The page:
Title Insurance is a Worthy Investment – Part II

Last week, I shared some information about why title insurance is so valuable. This week, I’ll share a few more compelling reasons to get the best title insurance you can afford. As a reminder, title insurance isn’t like other insurance. Instead of paying ongoing premiums for protection against some problem in the future, for a one-time fee, title insurance protects you against problems that may have occurred in the past. Without title insurance, you cannot be sure that your claim on a property has priority over someone else’s.

Last week I reviewed liens and easements. Here are a few more issues title insurance protects against.

Forgeries – A forgery occurs when someone misrepresents themselves and creates a counterfeit document. For example, true story, a woman with a gambling addiction forged her husband’s signature so she could borrow against the house to repay her gambling debt. When the couple’s house went into foreclosure, the husband was awfully surprised to see his signature in his wife’s handwriting encumbering the home.

Another true story involves an apartment complex with an onsite manager who, over a period of years, represented himself to the tenants to be the owner of the property. Once all the tenants acknowledged him as the owner, he listed the property for sale with a real estate broker. He received an acceptable offer on the property and the broker opened escrow. In the meantime, the manager mentioned to the broker that he had lost his wallet with his driver’s license, which was his proof of identification. When it came time to sign the escrow instructions and grant deed to the new buyer, the manager reminded the broker about his lack of identification and asked the broker to verify his identity to the notary, which the broker did. Long story short, the title company was then on the hook to the new buyer for the forged document. The title company, however, recovered their loss by winning a claim against the broker who vouched for the manager’s identity as the owner. Title insurance can protect you against attempting to buy a property from someone with no legal claim to it.

There are two main types of title insurance: CLTA and ALTA. California Land Title Association (CLTA) insurance is based on a review of documents: recorded easements, deeds of trusts, a legal description, recorded owner(s), and whether property taxes are paid. American Land Title Association (ALTA) insurance is more comprehensive (and expensive). In addition to the elements included with CLTA insurance, ALTA insurance includes information based on a physical inspection or survey of the property, such as whether structures are built within the property lines, whether there are obvious signs of easements, and precisely where the property lines fall with regard to property improvements or roadways, new or anticipated. ALTA policies cover boundary disputes, encroachment disputes, and other prescriptive easements, like evidence of road through a property that doesn’t show up on plat map or legal description.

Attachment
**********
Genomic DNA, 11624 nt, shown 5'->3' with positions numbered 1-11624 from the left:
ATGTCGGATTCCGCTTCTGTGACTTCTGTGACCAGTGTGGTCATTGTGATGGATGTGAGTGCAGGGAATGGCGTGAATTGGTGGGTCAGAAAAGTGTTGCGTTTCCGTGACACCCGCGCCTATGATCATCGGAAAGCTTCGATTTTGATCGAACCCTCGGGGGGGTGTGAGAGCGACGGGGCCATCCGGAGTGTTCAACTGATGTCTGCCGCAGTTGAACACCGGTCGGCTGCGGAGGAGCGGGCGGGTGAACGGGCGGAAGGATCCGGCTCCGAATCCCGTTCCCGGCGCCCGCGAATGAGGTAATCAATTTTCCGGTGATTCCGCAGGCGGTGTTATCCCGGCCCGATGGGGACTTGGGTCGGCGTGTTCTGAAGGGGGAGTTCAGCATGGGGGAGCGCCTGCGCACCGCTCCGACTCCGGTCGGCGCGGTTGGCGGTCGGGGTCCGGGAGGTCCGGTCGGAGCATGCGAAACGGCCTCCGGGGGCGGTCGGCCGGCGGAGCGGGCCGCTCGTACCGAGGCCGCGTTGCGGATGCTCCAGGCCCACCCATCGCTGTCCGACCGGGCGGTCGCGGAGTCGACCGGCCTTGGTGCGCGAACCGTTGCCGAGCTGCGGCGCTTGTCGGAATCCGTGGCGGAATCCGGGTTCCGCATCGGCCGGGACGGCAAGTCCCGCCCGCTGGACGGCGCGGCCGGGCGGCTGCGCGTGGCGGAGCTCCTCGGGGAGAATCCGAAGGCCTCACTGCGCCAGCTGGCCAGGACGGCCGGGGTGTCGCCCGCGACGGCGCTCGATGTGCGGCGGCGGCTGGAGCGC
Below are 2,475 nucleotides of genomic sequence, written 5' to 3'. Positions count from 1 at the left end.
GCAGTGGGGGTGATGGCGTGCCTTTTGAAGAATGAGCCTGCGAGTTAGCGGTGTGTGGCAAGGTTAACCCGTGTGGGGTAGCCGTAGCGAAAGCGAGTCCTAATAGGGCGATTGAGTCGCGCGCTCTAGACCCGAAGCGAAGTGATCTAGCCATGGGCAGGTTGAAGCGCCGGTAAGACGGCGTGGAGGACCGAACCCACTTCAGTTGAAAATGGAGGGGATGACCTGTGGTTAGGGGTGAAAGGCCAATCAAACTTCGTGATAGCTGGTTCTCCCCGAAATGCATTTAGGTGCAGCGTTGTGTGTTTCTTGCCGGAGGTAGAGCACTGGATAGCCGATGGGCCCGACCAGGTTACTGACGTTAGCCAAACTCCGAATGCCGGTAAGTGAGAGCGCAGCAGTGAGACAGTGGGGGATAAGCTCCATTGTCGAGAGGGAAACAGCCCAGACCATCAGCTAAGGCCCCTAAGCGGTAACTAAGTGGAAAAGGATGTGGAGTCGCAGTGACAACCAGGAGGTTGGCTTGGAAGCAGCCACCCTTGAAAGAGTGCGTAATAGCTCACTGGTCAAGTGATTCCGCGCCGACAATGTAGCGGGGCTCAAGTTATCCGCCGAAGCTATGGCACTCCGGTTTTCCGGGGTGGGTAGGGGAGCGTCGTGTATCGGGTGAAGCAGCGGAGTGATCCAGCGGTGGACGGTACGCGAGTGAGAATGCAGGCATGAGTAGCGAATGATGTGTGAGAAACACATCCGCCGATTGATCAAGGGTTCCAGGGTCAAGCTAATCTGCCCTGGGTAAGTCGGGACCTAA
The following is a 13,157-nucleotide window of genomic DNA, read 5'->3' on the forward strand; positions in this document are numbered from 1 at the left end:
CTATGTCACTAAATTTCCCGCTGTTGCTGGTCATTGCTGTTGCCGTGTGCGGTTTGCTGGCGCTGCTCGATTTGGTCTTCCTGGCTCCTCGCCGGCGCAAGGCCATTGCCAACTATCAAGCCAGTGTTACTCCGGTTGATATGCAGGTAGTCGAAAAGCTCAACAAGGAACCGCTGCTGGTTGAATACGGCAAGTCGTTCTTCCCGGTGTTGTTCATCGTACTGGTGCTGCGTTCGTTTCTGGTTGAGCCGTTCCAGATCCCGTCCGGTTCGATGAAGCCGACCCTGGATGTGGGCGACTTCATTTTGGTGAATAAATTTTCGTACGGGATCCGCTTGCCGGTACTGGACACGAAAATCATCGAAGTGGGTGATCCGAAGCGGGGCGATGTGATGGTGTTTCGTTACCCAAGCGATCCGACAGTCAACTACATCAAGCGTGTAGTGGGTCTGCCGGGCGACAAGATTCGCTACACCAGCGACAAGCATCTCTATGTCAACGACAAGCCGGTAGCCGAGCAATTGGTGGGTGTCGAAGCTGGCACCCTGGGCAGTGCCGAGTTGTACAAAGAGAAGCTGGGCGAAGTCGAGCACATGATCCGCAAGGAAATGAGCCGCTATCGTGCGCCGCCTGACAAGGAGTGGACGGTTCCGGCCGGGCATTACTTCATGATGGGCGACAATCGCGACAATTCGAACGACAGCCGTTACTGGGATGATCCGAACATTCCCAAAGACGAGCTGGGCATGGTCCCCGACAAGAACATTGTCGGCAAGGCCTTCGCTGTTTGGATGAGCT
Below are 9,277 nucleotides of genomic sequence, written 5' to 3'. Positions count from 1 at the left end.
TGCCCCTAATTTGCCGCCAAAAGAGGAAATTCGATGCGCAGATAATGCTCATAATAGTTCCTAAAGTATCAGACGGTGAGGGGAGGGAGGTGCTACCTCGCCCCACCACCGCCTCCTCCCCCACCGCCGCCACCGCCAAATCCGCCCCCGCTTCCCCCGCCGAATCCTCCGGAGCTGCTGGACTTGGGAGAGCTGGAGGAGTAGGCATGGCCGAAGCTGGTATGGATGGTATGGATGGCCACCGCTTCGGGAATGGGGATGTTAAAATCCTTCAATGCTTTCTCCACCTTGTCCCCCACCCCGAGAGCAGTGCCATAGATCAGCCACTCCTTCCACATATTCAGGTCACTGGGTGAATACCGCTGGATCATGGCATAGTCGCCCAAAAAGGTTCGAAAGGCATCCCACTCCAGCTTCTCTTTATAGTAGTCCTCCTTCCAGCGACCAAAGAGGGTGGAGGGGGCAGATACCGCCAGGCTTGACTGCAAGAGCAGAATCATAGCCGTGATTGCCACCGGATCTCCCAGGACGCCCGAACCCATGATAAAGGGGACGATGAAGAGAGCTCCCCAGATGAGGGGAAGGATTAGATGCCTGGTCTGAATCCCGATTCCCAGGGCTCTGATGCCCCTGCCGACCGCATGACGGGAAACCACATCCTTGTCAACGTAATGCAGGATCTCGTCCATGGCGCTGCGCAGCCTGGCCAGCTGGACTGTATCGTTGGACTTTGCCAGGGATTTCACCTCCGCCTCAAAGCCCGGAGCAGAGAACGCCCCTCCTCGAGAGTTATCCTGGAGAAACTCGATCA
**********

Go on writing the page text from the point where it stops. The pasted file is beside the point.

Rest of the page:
Both types of policies can include several endorsements. There are probably 100 different endorsements you can get, everything from ensuring that there hasn’t been unpaid work by a contractor (mechanic’s lien endorsement) to zoning.

The title insurance process starts with a preliminary report, the “prelim” once the escrow closes, the policy is enacted. The prelim allows prospective buyers and lenders to address problems before the ownership of the property is transferred. A word to the wise: it’s best to get a prelim early so you have time to track down and address any problems, and be sure to read both the prelim and the policy because as with most legal documents, the big print giveth and the small print taketh away.

I know it’s tedious, but it is well worth the read. It would be a bummer to buy a property, only to find out there are back taxes or recorded liens which weren’t paid; or worse yet, that the deed you were given was not signed by the true owner of the property and therefore what you paid for is worthless.

If you have questions about property management or real estate, please contact me at rselzer@selzerrealty.com or call (707) 462-4000. If you have an idea for a future column, share it with me and if I use it, I’ll send you a $25 gift certificate to Schat’s Bakery.

Dick Selzer is a real estate broker who has been in the business for more than 45 years.

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